Scientists have made a breakthrough in creating stem cells crucial to regenerative medicine.
British and Japanese academics have successfully “reset” human pluripotent stem cells, considered useful because they can become human cells or tissues within the body, to the earliest developmental state.
These pristine cells have previously been impossible to replicate in a laboratory, so their creation has been hailed as a “significant milestone in regenerative medicine”.
Experts say the discovery, published in the Cell medical journal, will lead to a better understanding of human development and could allow the production of safe and more reproducible starting materials for a wide range of uses including cell therapies.
Professor Smith, director of the Wellcome Trust-MRC Cambridge Stem Cell Institute, which worked on the research, said: “Our findings suggest that it is possible to rewind the clock to achieve true ground state pluripotency in human cells.
“These cells may represent the real starting point for formation of tissues in the human embryo. We hope that in time they will allow us to unlock the fundamental biology of early development, which is impossible to study directly in people.”
Dr Rob Buckle, head of regenerative medicine at the Medical Research Council, added: “Achieving a true ground state in human pluripotent stem cells is seen as a significant milestone in regenerative medicine.
“With further refinement, this method for creating ‘blank’ pluripotent cells could provide a more reliable and renewable raw material for a range of cellular therapies, diagnostics and drug safety screening tools.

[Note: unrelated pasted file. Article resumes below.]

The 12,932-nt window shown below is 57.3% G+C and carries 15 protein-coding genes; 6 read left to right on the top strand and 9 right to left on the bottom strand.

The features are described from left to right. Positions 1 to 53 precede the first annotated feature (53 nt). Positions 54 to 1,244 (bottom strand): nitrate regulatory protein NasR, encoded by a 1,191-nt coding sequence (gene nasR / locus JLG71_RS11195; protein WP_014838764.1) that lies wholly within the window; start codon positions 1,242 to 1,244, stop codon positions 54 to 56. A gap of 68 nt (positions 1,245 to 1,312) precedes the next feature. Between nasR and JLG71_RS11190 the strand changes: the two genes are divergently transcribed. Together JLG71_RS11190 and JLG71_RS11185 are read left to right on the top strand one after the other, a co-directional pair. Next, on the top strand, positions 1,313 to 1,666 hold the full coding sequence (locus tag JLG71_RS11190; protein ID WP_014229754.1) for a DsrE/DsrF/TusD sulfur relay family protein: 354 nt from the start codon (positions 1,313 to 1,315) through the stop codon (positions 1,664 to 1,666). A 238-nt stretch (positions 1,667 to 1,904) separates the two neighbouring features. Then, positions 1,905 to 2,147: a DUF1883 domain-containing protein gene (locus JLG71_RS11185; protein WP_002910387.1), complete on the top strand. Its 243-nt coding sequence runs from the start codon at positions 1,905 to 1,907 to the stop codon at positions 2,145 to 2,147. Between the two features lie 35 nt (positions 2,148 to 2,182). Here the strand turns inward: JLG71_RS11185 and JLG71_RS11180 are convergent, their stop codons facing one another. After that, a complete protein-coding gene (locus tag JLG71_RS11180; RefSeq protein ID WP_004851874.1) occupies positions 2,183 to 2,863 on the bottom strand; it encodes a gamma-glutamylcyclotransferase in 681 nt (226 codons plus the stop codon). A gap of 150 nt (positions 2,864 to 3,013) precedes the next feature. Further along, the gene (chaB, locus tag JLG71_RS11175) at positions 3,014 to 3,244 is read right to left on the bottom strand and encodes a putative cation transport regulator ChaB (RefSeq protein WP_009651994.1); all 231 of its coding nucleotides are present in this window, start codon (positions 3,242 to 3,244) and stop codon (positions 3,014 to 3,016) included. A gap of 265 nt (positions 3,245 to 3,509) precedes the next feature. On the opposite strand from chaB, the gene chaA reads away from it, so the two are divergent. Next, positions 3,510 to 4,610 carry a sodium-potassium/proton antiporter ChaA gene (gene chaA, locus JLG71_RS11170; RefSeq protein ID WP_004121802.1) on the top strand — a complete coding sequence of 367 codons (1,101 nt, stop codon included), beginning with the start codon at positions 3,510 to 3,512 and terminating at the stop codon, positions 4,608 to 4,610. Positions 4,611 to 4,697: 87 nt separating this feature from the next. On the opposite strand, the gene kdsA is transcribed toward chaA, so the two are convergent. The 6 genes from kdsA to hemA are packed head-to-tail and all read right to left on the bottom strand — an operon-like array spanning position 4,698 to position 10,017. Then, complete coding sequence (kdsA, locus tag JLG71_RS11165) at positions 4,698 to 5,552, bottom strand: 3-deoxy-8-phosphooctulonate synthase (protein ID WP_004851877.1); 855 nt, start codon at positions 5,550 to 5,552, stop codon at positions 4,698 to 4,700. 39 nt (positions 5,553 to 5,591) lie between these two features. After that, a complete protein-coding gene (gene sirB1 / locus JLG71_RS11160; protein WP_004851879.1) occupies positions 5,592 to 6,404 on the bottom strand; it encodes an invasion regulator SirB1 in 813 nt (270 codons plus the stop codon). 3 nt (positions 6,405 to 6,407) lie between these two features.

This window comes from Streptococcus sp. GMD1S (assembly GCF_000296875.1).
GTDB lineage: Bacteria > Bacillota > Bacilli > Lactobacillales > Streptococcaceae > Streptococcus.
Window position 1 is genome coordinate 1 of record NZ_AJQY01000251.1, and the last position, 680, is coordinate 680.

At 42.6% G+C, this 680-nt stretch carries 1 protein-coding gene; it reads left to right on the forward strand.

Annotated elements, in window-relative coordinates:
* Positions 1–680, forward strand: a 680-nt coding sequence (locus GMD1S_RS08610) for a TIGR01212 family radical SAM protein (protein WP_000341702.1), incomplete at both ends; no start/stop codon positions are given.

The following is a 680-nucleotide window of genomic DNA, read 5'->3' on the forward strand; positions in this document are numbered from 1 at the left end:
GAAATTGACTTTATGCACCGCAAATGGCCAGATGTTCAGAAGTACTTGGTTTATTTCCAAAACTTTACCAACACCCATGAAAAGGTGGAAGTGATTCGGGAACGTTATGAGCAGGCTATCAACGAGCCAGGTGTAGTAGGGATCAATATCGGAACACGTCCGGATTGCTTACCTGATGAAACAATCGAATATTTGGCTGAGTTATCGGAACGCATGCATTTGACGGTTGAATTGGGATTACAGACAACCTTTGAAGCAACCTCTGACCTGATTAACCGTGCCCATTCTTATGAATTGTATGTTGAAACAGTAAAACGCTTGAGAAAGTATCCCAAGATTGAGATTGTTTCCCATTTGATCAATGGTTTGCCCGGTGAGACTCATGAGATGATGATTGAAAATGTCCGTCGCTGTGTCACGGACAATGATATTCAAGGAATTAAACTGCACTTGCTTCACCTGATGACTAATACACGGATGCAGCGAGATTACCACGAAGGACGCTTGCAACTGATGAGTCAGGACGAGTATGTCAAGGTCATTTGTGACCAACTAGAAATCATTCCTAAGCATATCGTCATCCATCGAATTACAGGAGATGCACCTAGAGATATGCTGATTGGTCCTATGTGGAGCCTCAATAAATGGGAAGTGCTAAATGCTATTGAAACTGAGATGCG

“This is likely to be a highly attractive prospect to industry and regulators.”
Generating stem cells in a laboratory is much easier to control in mouse cells, which can be frozen in a state of early pluripotency using a protein called LIF.
Human cells are not as responsive to LIF, so they must be controlled in a different way that involves switching key genes on and off. For this reason, scientists have been unable to generate human pluripotent cells that are as primitive or as consistent as mouse embryonic stem cells.
The researchers overcame this problem by introducing two genes causing the network of genes that control the cell to reboot and induce the pristine state.
By studying the reset cells, scientists will be able to learn more about how normal embryo development progresses and also how it can go wrong, leading to miscarriage and developmental disorders.
Experts say the breakthrough would allow the cells to serve as a blank canvas for creating specialised cells and tissues for use in regenerative medicine.